Hegemonic Agenda

Ahmadinejad’s predecessor, Muhammad Khatami, proved that it was possible to defend Iran’s independence and dignity without being unduly confrontational.  He sought to meet the challenge of hegemony by insisting upon dialogue among civilisations and the politics of inclusiveness.  Khatami was prepared to talk to the US leadership.   But instead of welcoming the offer of dialogue, US President, George Bush Junior, chose to castigate Iran as part of an “axis of evil.”

The demonization of Iran proves yet again that regardless of whether the target adopts a confrontational or conciliatory approach, the hegemon will continue to pursue its agenda. It is an agenda that has a power and potency of its own.  In the context of WANA, Israel, it is so apparent, is the driving force behind US hegemonic power.

Making people everywhere aware of this and what its consequences are is one of the most urgent tasks at hand.  This task is perhaps a little less difficult today compared to the past for two reasons.  One, as we have stated a number of times before, US helmed hegemonic power is declining. People are becoming much more critical of US’s global role now.  Two, the citizens of WANA in particular are acutely conscious of what hegemonic intervention can lead to after witnessing the chaos and catastrophe that have befallen Iraq and Afghanistan. They are also beginning to sense--- after the initial euphoria---- that Libya may also be heading towards calamity.  Foreign intervention they know is not the solution.  It is the problem.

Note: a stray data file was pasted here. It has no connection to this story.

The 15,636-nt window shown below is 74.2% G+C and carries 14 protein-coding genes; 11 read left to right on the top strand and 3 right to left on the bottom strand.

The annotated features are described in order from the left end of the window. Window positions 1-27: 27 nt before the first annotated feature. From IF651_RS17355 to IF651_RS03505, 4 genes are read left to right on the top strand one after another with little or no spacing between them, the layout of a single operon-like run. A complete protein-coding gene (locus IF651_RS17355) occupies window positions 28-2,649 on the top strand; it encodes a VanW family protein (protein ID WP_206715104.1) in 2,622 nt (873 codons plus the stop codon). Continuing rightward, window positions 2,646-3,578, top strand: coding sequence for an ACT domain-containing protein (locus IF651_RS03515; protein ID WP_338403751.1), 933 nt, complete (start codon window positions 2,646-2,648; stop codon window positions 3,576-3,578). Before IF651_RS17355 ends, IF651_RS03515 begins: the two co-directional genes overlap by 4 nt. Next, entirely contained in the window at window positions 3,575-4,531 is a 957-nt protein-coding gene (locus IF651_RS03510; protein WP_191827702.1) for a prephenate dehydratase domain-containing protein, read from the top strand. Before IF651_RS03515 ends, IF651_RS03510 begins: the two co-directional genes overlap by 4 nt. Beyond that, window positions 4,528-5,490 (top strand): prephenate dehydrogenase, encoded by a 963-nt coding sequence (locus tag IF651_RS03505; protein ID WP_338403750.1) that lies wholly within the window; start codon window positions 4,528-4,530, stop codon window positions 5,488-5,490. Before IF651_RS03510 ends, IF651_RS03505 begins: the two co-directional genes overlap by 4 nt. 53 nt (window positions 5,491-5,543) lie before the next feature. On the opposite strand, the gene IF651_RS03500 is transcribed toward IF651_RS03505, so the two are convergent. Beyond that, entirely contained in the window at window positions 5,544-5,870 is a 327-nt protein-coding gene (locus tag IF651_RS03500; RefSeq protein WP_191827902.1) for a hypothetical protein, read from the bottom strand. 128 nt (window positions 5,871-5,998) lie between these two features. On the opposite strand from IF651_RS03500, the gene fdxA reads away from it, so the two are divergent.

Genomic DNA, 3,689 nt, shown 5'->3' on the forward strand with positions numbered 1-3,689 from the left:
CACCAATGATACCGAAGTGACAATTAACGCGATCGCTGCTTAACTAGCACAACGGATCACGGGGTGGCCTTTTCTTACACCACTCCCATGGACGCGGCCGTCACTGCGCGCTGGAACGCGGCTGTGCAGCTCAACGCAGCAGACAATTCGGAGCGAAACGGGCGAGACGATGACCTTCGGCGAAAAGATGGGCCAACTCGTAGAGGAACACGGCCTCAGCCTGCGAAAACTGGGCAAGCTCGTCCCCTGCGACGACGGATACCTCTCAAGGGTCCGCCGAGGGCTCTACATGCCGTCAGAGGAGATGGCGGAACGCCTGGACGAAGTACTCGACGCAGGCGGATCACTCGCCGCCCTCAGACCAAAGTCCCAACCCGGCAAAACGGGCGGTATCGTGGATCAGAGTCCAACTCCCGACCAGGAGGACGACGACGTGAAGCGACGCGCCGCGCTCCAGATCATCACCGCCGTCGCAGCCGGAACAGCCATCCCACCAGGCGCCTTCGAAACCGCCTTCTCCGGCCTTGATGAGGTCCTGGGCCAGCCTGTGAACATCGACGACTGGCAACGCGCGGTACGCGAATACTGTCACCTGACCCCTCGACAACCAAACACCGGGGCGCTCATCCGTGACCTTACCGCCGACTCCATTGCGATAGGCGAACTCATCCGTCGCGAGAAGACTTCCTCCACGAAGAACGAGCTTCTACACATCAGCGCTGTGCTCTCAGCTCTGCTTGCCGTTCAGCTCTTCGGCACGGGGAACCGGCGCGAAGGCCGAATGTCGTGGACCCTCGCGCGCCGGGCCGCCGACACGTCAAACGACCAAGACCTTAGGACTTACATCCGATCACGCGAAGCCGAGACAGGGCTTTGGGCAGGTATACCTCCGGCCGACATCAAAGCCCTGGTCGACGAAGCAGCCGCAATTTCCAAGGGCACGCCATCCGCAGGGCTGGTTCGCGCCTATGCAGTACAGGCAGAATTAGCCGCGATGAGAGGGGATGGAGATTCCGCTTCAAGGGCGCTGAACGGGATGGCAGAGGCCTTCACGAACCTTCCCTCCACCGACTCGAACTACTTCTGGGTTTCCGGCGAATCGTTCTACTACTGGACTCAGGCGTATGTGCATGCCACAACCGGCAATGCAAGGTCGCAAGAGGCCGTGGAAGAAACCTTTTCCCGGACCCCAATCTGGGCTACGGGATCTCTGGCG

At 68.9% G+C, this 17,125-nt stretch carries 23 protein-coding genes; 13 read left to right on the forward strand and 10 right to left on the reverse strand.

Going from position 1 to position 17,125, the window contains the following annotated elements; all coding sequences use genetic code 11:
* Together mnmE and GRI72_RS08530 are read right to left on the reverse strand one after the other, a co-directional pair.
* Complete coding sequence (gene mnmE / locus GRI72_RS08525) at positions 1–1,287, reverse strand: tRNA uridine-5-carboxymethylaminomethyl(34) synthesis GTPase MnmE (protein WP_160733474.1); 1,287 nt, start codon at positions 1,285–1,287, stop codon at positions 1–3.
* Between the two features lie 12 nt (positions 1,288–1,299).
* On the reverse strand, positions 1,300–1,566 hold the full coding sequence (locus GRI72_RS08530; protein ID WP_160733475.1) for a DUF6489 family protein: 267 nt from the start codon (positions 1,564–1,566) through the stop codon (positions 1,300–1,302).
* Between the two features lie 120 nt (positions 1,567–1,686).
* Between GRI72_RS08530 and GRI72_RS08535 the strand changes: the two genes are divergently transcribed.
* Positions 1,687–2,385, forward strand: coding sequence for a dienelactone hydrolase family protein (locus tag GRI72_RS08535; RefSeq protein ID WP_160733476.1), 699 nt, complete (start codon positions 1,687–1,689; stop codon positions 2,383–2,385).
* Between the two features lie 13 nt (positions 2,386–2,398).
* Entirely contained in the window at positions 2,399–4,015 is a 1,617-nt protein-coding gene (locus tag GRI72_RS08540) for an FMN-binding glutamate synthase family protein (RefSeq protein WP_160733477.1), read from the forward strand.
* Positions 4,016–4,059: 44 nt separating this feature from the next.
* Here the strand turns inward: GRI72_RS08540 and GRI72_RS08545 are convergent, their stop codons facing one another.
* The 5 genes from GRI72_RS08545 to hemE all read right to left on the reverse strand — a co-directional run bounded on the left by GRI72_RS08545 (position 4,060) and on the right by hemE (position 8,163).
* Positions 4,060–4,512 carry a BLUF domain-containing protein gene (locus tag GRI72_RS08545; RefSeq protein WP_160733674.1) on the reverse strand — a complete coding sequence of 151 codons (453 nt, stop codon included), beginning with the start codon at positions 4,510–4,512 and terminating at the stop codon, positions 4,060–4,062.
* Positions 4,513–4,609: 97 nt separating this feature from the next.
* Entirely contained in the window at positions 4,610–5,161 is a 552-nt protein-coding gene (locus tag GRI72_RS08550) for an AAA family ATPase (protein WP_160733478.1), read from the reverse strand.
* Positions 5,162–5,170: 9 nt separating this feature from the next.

Immediate  Measures

While mass consciousness building about the danger of hegemony as the ultimate repudiation of human dignity will take time, we could propose some immediate measures that should be taken to avert military strikes against Iran and to prevent a war in WANA.  The BRICS (Brazil, Russia, India, China and South Africa) grouping could through the UN Security Council suggest a new nuclear deal which would allow Iran limited uranium enrichment under strict supervision within a larger treaty signed by all the states in WANA and other leading powers that pledges to create a nuclear weapon free zone in the region within a certain time-frame. The manufacture, storage, sale and distribution of other weapons of mass destruction should also be prohibited.   As the formulation of such a treaty begins in earnest, all sanctions against Iran should also be lifted.  There are other challenges notably the Israeli occupation of Arab lands, the establishment of an independent, sovereign Palestinian state and the status of Israel, which should also be resolved at the same time.

Is there still time to persuade the powers-that-be to consider proposals like this?  Or is it already too late in the day?  Is the hegemon--- or is Israel--- about to strike?     
Dr. Chandra Muzaffar is President of the International Movement for a Just World (JUST) and Professor of Global Studies at Universiti Sains Malaysia.
27 January 2012